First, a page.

Nailwort is a member of the Brassicales (Cruciales) family and related to the cuckooflower and rapeseed. The seeds it produces grow in valves, which are always important for identifying Brassicales. Nailwort’s valves are elliptical, spherical - you see, they can also be found among other plants with small white flowers: hairy bittercress, shepherd’s cress and plenty of little mouse-ear. The first two species are also Brassicales and their leaves grow in rosettes too. But, as you can see from the pictures, these leaves are almost composite, feathered and have no hairs. There is also a clear distinction between the valves, which are elongated in hairy bittercress and spoon-shaped in shepherd’s cress.

Little mouse-ear has small white flowers but does not look like the first two: no rosette, a stalk with leaves and flowers and growing flat against the earth.
There, now you call tell these little plants apart!

I hope that you spot some nailwort when you are looking for your ball, because even if the weather is bad, this little plant bears spring tidings.


If you are on the gentlemen’s tee, proceeding from the 7th hole and you glance slightly diagonally back towards the water, you will see, among the dead flowers of Ragged Robin, many hundreds of inconspicuous yellow flowers. They are rattle.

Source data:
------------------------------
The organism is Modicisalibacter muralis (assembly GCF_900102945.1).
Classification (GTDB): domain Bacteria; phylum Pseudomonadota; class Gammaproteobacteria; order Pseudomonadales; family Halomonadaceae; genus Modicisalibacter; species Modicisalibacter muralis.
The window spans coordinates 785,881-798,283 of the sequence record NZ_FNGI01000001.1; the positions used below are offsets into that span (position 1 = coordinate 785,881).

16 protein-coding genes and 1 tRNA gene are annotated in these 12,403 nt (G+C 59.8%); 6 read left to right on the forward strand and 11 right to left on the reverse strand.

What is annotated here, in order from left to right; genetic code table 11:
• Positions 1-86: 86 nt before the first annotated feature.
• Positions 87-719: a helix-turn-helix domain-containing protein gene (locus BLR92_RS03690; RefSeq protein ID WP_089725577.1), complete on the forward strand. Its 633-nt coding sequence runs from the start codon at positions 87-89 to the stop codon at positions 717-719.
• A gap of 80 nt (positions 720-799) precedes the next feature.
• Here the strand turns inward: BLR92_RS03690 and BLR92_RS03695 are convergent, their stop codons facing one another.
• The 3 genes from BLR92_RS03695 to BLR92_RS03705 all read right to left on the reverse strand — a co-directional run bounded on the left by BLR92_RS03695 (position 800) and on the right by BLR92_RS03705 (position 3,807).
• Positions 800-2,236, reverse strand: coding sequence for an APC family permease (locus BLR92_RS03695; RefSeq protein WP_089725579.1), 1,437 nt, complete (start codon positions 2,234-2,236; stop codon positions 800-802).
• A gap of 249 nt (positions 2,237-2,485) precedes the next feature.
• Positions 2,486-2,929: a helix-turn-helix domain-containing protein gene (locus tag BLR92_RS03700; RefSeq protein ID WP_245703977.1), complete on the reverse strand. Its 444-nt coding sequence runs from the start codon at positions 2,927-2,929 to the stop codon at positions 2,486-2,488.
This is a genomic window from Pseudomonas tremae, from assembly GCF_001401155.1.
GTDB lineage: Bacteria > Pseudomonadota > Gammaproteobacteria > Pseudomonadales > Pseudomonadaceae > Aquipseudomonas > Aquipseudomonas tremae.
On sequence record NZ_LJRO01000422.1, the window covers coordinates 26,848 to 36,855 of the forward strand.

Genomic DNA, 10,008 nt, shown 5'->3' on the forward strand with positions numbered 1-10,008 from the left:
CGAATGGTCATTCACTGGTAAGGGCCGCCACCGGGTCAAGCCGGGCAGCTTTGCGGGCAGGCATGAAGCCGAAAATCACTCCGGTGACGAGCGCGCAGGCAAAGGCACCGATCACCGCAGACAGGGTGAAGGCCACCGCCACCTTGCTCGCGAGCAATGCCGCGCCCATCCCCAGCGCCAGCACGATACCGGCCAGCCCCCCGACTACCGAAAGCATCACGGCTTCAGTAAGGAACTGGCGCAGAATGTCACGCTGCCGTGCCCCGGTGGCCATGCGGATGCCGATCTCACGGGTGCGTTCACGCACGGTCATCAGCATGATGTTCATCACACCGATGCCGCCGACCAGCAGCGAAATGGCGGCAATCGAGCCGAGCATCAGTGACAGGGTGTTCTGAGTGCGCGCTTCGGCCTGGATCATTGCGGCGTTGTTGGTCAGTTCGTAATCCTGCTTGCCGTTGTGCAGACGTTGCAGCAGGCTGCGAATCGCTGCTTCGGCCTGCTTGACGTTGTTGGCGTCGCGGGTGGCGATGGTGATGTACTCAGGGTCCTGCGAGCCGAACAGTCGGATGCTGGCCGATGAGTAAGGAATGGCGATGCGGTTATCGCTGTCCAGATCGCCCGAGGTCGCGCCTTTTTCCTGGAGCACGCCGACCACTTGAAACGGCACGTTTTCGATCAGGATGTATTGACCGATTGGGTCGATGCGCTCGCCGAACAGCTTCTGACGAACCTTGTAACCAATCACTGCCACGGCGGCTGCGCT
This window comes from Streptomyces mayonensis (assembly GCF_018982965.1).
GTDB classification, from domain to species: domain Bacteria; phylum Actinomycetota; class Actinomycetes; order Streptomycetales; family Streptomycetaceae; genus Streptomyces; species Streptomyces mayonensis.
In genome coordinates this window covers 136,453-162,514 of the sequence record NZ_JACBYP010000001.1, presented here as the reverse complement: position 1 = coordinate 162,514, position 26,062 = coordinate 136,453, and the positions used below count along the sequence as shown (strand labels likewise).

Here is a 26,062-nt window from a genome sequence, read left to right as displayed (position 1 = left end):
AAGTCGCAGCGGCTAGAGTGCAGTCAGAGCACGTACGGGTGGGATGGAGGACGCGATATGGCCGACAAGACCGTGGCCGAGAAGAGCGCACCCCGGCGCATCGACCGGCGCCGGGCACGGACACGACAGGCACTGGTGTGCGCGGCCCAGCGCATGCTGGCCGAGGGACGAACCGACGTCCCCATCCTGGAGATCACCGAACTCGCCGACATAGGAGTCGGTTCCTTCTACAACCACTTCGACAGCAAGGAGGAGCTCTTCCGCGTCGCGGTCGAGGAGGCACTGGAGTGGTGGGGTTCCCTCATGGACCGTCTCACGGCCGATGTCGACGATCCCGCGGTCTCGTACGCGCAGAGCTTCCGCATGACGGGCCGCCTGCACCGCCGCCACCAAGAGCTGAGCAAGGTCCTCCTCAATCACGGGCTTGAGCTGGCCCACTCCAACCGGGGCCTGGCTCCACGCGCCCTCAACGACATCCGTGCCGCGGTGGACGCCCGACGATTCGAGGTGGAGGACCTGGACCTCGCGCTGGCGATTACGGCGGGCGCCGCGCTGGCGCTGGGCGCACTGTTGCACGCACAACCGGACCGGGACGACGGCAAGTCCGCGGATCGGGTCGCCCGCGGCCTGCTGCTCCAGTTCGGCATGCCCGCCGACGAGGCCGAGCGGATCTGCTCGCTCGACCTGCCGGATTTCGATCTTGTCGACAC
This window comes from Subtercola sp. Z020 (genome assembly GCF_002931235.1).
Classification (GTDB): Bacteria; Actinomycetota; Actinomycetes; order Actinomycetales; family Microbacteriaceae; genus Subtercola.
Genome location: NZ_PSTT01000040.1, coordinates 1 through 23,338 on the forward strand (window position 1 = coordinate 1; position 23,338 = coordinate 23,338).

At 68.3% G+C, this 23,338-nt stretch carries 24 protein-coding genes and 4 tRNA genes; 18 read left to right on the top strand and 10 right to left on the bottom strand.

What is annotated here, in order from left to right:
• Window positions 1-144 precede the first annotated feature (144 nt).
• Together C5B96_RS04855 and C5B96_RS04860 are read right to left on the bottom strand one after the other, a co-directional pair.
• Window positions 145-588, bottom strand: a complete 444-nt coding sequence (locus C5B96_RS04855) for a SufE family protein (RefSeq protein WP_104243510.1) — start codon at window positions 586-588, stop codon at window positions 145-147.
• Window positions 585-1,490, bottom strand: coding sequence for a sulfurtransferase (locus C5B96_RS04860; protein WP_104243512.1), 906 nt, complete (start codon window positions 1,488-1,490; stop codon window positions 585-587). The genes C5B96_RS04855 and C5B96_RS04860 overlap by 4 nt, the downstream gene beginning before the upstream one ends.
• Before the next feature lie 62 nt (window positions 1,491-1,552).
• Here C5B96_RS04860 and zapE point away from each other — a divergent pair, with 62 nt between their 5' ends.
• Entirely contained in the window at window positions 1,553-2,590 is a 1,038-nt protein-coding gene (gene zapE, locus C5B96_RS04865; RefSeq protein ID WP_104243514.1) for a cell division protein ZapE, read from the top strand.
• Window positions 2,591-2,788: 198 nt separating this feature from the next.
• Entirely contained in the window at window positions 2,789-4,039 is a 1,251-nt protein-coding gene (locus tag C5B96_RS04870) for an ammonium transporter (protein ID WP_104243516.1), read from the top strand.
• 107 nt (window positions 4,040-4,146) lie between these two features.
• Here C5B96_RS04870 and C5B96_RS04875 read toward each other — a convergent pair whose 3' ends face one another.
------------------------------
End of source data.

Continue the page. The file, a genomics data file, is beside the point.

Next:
Their Latin name is Rhinanthus glaber and it is a member of the Figwort family, just like snapdragons, veronica and foxgloves that grow in your garden. There are many more this year than last year.

Rattle is an exceptional plant, because it is semi-parasitic, draining the sap from the roots of grass varieties, which means it can only grow where grasses grow. It is only semi-parasitic because it can produce starch with the chlorophyll in its leaves and with the aid of sunlight. It is quite common in the unfertilized grass that grows in the dunes.

Its square-shaped stem has elongated, lancet-shaped, serrated leaves that grow two by two opposite each other. In the glands of these leaves, labiate yellow flowers, with violet on the “teeth” of the lip, appear. The bud swells as the fruit matures - the rattle gets its name from the rattling sound the dry seeds make when the wind shakes them to and fro.